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Tampa crewman recalls warning 'Valdez' skipper tanker was in trouble

ANCHORAGE, Alaska - Seconds before the Exxon Valdez went aground, the Tampa crewman in control of the tanker testified Tuesday that he called skipper Joseph Hazelwood to tell him the tanker was "getting into serious trouble." The message was interrupted by a crash, third mate Gregory Cousins testified at Hazelwood's trial.

Cousins and a helmsman, Robert Kagan, were at the wheel when the 987-foot tanker ran aground on Bligh Reef, spilling more than 10-million gallons of North Slope crude in the nation's worst oil spill.

Cousins said he had begun to realize that Kagan was not properly following his orders to make hard turns in the ship's course.

"I could tell we hadn't turned," he said. And after giving another order to Kagan to turn harder, Cousins said he phoned the captain.

"I told him that we were getting into serious trouble," he recalled. "He asked, 'Where's the rudder? . . .' That was when we suffered the first shock and we were hard aground."

Hazelwood, 43, of Huntington, N.Y., is charged with one felony count of second-degree criminal mischief and misdemeanor charges of reckless endangerment, negligent discharge of oil and operating a vessel while intoxicated.

Cousins said he had never worked with Kagan before and had heard rumors the seaman had problems with steering on another voyage.

He said Hazelwood had left the bridge only about 10 minutes before the accident, leaving specific orders for rerouting the ship.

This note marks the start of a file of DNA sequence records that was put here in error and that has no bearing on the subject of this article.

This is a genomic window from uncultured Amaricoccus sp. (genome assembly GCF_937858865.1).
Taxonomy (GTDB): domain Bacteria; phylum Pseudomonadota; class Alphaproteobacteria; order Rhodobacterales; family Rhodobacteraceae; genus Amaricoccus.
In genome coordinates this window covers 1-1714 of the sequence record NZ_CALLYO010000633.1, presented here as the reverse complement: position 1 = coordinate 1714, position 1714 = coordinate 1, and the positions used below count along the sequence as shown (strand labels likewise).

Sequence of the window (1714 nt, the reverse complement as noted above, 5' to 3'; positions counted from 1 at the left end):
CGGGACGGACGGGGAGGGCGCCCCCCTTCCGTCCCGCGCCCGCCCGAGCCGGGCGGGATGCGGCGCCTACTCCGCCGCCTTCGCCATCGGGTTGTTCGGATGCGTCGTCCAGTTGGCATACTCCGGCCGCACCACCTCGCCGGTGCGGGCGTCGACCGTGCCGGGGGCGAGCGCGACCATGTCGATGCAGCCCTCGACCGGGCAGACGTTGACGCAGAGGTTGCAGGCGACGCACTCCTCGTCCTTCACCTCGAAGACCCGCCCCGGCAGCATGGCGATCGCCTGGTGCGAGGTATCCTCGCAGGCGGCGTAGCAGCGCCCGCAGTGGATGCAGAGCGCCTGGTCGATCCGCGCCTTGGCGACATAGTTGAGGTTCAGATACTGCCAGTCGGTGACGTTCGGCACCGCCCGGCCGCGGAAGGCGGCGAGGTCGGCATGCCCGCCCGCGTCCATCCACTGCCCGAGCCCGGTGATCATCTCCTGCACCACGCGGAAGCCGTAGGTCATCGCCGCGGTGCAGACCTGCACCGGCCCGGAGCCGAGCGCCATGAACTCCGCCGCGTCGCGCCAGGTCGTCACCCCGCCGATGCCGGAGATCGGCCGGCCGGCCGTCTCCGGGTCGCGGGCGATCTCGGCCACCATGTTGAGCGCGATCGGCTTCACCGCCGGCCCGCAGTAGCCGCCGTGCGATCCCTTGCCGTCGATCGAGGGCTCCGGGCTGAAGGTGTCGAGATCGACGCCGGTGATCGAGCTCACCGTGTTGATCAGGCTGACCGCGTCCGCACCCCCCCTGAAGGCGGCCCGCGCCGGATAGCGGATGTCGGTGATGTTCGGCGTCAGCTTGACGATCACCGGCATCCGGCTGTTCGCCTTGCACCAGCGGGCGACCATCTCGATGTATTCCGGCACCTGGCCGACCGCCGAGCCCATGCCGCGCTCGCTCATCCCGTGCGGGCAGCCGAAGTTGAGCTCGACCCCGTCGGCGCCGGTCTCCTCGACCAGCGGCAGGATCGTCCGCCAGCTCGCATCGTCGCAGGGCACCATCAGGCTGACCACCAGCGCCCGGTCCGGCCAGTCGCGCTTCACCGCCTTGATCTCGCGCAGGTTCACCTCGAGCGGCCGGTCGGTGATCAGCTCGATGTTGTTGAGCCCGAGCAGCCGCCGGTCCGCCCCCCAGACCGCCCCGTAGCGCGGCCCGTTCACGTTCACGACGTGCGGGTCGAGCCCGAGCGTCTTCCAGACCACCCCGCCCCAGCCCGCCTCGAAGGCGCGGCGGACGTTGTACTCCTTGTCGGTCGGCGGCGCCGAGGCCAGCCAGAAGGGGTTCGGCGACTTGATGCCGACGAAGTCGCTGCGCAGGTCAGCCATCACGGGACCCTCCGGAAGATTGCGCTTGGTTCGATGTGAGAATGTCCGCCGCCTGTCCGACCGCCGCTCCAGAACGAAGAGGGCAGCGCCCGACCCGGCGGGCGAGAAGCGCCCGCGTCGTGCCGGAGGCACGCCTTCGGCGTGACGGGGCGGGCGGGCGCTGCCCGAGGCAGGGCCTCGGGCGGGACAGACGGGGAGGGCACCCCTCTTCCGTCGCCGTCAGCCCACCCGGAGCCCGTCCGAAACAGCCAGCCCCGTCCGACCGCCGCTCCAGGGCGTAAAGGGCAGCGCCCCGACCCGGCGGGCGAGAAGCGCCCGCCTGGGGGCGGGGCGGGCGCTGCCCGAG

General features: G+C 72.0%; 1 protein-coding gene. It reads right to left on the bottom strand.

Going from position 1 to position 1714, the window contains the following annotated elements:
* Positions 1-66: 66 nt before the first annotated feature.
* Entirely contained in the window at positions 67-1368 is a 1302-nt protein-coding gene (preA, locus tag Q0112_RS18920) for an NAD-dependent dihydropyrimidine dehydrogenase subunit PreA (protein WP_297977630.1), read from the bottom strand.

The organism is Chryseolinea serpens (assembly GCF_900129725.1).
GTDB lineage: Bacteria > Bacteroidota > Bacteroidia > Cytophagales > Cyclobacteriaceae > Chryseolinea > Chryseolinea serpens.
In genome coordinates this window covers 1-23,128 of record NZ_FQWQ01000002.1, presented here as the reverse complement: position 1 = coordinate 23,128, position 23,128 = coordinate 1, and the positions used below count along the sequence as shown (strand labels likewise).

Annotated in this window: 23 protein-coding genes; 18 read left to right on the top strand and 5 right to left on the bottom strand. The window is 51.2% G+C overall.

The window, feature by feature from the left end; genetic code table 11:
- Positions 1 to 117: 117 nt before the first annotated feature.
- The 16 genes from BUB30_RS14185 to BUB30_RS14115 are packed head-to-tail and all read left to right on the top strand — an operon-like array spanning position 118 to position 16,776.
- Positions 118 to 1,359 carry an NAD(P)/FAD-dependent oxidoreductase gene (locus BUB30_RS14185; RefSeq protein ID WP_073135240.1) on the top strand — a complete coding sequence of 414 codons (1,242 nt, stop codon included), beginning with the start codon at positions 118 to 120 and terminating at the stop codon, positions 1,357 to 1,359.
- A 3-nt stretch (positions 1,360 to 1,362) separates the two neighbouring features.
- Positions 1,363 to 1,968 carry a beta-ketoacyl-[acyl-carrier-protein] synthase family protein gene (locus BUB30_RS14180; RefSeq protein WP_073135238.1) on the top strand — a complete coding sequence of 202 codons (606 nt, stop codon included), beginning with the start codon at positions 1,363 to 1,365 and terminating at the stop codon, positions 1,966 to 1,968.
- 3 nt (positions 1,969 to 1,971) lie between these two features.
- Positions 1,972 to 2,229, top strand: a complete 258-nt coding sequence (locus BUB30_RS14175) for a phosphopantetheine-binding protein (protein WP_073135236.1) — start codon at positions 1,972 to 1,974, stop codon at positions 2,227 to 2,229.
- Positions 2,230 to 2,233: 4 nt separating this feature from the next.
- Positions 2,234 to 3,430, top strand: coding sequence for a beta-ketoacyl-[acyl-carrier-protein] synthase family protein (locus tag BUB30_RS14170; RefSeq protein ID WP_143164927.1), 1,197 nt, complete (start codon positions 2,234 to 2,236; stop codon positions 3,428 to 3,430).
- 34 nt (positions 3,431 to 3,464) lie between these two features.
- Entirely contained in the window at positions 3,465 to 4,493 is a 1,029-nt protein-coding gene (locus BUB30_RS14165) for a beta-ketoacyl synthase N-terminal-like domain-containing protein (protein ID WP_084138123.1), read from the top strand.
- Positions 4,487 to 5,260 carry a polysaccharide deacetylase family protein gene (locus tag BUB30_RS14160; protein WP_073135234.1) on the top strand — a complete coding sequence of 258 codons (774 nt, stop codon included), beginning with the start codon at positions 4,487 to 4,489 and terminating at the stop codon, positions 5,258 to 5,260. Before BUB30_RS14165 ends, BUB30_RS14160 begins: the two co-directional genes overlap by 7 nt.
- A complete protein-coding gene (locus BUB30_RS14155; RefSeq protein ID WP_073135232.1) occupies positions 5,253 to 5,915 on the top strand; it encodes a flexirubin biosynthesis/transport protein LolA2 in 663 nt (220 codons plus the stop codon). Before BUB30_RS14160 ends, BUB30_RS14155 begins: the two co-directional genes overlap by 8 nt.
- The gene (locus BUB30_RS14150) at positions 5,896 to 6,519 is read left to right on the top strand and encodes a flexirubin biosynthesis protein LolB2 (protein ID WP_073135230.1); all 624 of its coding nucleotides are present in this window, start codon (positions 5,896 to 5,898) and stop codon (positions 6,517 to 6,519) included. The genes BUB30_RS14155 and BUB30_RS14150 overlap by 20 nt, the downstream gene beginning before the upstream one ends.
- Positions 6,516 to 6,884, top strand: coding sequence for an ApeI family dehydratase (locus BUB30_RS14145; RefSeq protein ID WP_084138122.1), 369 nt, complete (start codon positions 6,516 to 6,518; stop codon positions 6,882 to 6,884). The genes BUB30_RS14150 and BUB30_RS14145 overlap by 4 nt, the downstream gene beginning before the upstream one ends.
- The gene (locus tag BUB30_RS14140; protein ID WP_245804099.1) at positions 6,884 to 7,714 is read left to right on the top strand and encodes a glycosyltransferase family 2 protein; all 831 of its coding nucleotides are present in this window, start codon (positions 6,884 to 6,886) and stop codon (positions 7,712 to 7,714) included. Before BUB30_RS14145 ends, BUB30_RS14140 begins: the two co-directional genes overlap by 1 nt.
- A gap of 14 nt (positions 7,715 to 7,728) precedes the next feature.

"He asked if I felt comfortable with what we were going to do and I said, 'Yes,' " Cousins testified. "He said, 'Do you feel comfortable enough that I can go below and get rid of some paperwork?' I said I felt very comfortable."

Cousins said Hazelwood told him would be gone "just a few minutes" and to call him in his cabin when the ship started to make a turn.

The prosecution is seeking to show that Hazelwood abdicated his responsibility for command of the ship when he went below and left Cousins in charge.

Cousins described the night of the accident as extremely dark and misty. He said that about an hour before the grounding he spotted ice on the ship's radar screen, and reported it to Hazelwood, who decided to divert the tanker from normal shipping lanes to avoid the ice.

At the point where the evasive maneuver was beginning, Cousins said the shift changed and a new helmsman, Kagan, arrived. At some point, he said, the tanker was placed on automatic pilot but he did not know when or for how long.